By: Jacklyn Tran – Ethnic Seattle

November 17, 2015

Thanksgiving: a time to celebrate and be grateful, spend time with loved ones, and nosh on the bounty of turkey and mashed potatoes, cranberries and pumpkin pie surrounding. Living in the diversity of Seattle, different languages are plentiful, and the drifting aroma of different cuisines carry itself through the air of neighborhoods like Capitol Hill, University District and Columbia City, every day. It’s no wonder then that a peak at a “traditional” Thanksgiving spread here often produces a vision combining the classically American turkey meshed with great eats of all ethnicities.

Food, no matter what kind, is an intertwining of history and geography. To begin to understand a culture, sometimes the best start is to look at an aspect that is most often preserved, the cuisine.

Osiris Navarro, founder and curator of BadWill Market (a monthly pop-up flea market featuring vintage and handmade goods from small local businesses), shares how she spends her Thanksgivings.

“If you know Filipinos, you know that we do everything in excess, especially when it comes down to family dinners and the holidays. Usually we have a headcount of 20 at our gatherings, but we literally make enough food for 100! We have a mix of food with Thanksgiving classics such as a roasted bird of some sort (we prefer duck), potato sides, and also Filipino dishes such as lumpia, pancit, etc.”

As for her husband, Michal Gola, of Gola’s Kitchen, a holiday dinner with his family is more proportionately conservative, “it’s tradition in Czech to have duck, dumplings, and red cabbage for special occasions.”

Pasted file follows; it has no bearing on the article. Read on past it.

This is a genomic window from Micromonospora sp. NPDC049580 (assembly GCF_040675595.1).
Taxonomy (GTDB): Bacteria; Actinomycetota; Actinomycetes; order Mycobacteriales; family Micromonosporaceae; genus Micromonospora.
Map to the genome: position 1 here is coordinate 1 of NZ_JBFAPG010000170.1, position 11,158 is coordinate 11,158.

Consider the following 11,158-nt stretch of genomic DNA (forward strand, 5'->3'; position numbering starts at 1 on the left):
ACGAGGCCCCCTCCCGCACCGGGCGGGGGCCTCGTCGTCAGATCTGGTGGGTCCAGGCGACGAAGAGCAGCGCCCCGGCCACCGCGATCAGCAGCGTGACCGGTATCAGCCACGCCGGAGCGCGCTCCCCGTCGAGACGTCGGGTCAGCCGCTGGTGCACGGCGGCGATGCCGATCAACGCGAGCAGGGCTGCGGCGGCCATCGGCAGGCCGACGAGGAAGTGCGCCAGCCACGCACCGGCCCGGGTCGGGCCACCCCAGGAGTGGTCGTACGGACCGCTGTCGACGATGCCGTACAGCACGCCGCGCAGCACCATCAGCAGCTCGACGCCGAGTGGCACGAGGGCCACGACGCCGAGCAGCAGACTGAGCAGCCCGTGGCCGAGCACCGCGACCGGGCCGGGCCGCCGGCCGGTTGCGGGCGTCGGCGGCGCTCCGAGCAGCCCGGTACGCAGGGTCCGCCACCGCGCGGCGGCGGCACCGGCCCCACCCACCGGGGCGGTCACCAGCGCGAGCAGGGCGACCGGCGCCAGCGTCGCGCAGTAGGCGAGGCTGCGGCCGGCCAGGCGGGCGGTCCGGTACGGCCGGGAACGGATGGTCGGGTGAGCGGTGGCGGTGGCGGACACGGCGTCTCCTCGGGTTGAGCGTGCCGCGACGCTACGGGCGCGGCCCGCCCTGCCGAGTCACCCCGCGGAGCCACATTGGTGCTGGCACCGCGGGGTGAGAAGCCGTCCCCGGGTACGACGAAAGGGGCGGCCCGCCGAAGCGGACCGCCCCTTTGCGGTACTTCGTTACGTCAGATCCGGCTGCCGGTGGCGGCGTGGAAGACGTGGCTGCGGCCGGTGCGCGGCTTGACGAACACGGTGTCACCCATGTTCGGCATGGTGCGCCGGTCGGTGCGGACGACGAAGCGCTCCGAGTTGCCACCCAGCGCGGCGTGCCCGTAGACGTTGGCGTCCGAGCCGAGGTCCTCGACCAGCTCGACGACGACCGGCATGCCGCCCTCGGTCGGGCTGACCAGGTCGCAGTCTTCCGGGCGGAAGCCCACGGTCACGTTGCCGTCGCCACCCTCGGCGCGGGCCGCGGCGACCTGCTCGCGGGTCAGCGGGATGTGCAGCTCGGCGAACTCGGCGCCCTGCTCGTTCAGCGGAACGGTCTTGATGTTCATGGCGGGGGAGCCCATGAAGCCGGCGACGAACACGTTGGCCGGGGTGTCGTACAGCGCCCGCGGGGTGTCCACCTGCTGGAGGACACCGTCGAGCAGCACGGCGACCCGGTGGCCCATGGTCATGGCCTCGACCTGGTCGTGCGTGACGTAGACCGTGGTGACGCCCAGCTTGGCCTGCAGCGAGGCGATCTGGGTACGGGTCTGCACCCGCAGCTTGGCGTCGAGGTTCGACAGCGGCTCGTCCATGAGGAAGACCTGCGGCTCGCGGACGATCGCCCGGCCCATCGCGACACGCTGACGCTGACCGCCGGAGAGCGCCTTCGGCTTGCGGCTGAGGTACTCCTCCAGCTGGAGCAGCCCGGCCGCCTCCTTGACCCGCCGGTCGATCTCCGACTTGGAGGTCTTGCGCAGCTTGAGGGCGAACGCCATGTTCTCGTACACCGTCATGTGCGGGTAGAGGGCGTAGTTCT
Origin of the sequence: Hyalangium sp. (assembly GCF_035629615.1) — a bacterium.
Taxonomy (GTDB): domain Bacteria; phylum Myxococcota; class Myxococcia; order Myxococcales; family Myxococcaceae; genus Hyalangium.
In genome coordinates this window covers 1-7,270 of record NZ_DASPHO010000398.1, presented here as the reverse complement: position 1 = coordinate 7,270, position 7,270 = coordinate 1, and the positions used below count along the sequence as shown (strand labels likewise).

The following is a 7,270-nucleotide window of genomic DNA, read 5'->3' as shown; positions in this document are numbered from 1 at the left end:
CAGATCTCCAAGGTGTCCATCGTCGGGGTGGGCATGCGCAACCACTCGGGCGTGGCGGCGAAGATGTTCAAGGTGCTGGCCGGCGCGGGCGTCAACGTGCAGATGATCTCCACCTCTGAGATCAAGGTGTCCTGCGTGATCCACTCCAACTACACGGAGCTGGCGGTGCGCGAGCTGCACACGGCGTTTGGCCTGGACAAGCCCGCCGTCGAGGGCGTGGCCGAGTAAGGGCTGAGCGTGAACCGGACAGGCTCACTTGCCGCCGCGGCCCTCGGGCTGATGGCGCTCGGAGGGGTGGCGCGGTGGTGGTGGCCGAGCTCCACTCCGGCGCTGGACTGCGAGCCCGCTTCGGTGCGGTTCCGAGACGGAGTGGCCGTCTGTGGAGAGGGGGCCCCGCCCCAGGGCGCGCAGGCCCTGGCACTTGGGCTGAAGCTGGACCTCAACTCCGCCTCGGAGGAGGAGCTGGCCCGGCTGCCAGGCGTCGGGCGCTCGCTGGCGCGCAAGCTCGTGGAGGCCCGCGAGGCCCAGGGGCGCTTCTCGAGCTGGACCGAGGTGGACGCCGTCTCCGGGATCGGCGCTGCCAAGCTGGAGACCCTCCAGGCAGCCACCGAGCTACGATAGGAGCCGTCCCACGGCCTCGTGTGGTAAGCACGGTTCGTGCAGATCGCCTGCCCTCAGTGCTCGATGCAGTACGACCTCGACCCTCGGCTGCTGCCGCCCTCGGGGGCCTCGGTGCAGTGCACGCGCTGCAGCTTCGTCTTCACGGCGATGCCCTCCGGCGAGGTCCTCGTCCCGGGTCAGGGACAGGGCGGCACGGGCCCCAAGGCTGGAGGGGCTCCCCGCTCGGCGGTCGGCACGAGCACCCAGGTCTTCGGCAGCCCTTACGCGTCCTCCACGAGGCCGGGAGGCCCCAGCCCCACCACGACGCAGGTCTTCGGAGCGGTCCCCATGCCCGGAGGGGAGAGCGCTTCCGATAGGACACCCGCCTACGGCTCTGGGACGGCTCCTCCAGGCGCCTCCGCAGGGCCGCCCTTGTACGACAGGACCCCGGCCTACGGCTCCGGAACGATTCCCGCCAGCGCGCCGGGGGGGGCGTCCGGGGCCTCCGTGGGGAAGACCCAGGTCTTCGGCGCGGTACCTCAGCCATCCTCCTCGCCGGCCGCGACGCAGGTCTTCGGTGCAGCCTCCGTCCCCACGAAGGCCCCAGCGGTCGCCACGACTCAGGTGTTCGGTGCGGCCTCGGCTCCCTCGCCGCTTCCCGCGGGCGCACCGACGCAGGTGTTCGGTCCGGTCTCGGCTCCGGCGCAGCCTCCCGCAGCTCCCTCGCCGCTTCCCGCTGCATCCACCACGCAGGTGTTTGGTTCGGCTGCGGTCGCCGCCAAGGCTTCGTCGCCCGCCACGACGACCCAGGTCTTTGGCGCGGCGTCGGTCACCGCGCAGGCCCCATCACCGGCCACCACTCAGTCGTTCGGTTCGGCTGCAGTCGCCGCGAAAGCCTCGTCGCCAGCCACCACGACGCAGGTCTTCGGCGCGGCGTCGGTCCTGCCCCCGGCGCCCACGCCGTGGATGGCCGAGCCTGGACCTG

The Golas make sure to include a dish from both backgrounds at every gathering. Navarro continued, “During the holidays last year we had so much food. We had Czech appetizers and snacks, potato salad, and Filipino food like adobo, lumpia, and fish.”

The cultural heritage of a family characterizes its united identity. Over time, experiences and traditions are formed that strengthen the foundation of each family. As new values are presented, each is recognized and carried on in such a way that it becomes ingrained and eventually preserved in that way. To share in the tradition of another is to pay respect to it. In the same manner, Seattle represents the ethnic cultures of the world by interconnecting our roots with our current environment. Celebrating Thanksgiving, a holiday that is easily relatable for its custom of bringing together family and friends around a dinner table in thanks of each other, in thanks of the blessings that we all experience daily, is also a day to celebrate the Americanisms that bring us together that day and the diversity that makes us all a little unique.



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